11. The scorer will announce the final score to the fighters (and audience) and record it.

Wrestling, disarm and stepping out of bounds

If a fighter creates dominance in wrestling or forces the opponent to leave the fighting area with both feet the referee calls ”Break”. In case the referee does not call break the judge may call ”Point”, after which the referee will call ”Break”. The judge will signal the score as usual for the situation and the referee will award points.

Penalty system

Warnings, disqualifications and penalties can be handed out against the fighter if he/she or his/her coach break the rules. The normal procedure for breaking the rules is: warning, point reduction, loss of match, disqualification from tournament.

It is however possible for the referee to skip steps and immediately hand out harder punishments if the action is to be considered of a serious and malicious nature. In reality it is up to the referee to decide on a suitable action. It is also possible for the referee to hand out several warnings if he/she deems the transgressions to be mild and of different kinds. When warning a fighter for neglecting defence point reductions of one or two points is in most cases the most severe punishment handed out.

Disrespecting the referee and/or the judges, unsportsmanlike behaviour, foul language during a bout and dangerous behaviour are grounds for warnings, but not the only reasons for warnings.

Apart from what has been mentioned above the following actions can give warnings:

  • Talking to judges or the secretariat during or between bouts.
  • Trying to influence a judging call (e.g. by shouting or marking on their body where they were hit).

The spirit of the rule set

The longsword tournament at Vasaslaget is a full contact tournament but fencers are encouraged to show restraint and not use unnecessary force. A full force strike to an unarmed or downed opponent can be deemed as unnecessary by the referee and result in a warning. The same can apply to fighters that deliver multiple afterblows.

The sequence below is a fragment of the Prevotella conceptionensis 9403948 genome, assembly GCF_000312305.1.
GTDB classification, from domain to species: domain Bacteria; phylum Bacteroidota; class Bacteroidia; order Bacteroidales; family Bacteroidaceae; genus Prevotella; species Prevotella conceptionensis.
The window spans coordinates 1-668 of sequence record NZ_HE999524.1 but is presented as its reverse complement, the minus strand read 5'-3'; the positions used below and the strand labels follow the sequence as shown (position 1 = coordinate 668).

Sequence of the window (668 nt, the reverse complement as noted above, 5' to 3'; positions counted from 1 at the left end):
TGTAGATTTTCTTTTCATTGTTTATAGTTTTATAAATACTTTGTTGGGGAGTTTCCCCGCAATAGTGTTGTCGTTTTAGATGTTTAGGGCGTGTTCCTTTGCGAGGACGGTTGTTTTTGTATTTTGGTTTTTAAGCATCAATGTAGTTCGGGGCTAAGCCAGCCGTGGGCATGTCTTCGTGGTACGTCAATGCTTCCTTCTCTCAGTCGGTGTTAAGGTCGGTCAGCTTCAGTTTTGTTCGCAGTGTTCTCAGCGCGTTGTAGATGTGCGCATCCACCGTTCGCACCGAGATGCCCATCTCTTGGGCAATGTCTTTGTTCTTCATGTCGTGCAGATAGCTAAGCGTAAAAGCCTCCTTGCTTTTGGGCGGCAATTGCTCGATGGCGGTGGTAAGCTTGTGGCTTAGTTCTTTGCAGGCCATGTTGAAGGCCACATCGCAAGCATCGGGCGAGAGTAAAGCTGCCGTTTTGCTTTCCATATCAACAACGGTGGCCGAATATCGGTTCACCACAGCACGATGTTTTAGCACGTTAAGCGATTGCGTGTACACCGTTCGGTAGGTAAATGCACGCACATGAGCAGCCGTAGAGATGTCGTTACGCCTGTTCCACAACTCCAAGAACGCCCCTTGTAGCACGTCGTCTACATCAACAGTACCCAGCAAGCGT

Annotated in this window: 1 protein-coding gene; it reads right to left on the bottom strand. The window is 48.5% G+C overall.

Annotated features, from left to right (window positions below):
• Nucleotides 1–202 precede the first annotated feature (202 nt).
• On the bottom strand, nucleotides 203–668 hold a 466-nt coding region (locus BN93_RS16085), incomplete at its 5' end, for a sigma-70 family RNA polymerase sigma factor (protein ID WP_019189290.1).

This is hard to articulate in a specific rule. It is to the referee’s discretion to deem what counts as unnecessary force and we urge fighters to remember that these rules are founded on ideals of sportsmanship and gentlemanly behaviour.


There will be a coordinator on sight to check your equipment. If some part of a fighter’s equipment is not deemed safe by the coordinator we will try, as good as we can, to help to replace that piece of equipment.

  • No bare skin is allowed.
  • Fencing mask (at least CEN level 2 or 1600 N) with protection for the back of the head and neck. The fencing mask must not have any large dents or damages.
  • Separate throat protection.
  • Padded fencing jacket made for HEMA fencing. The jacket must not rise above the trousers so that the jacket does not protect the torso.
  • Trousers, made for HEMA fencing and with a high waist, preferably of thrust resistant material.
  • Hard elbow and knee protection that also protects side of joint.
  • Good, thick, padded gloves with no or limited gaps at the fingers.
  • Metal gauntlets are not allowed.
  • Cup for men. It is recommended the women wear groin protection too. The cup or groin protection must be worn under the trousers.
  • Breast protection for women.
  • Hard protection for shins.
  • Padding for hip bone (usually covered by the padded jacket) is recommended but not required.

Breast protection (worn under the jacket) is suggested for everyone. In the longsword tournament, off the shelf lacrosse gloves are not allowed (lacrosse gloves needs to be reinforced and cover gaps). A few pairs of gloves might be provided to lend.

Remember, a steel tournament is full contact with a high risk for injury if the fighters are not properly protected. Every fighter is responsible for his/her own safety and you should make sure that you not only meet these requirements but also that your gear can take a good hit. There will be a coordinator on site to check your equipment. You are allowed more protective equipment as long as they follow our rules. Participation in the tournament is at one’s own risk and all participants must have a valid insurance (this is their own responsibility).

Publicerad i Vasaslaget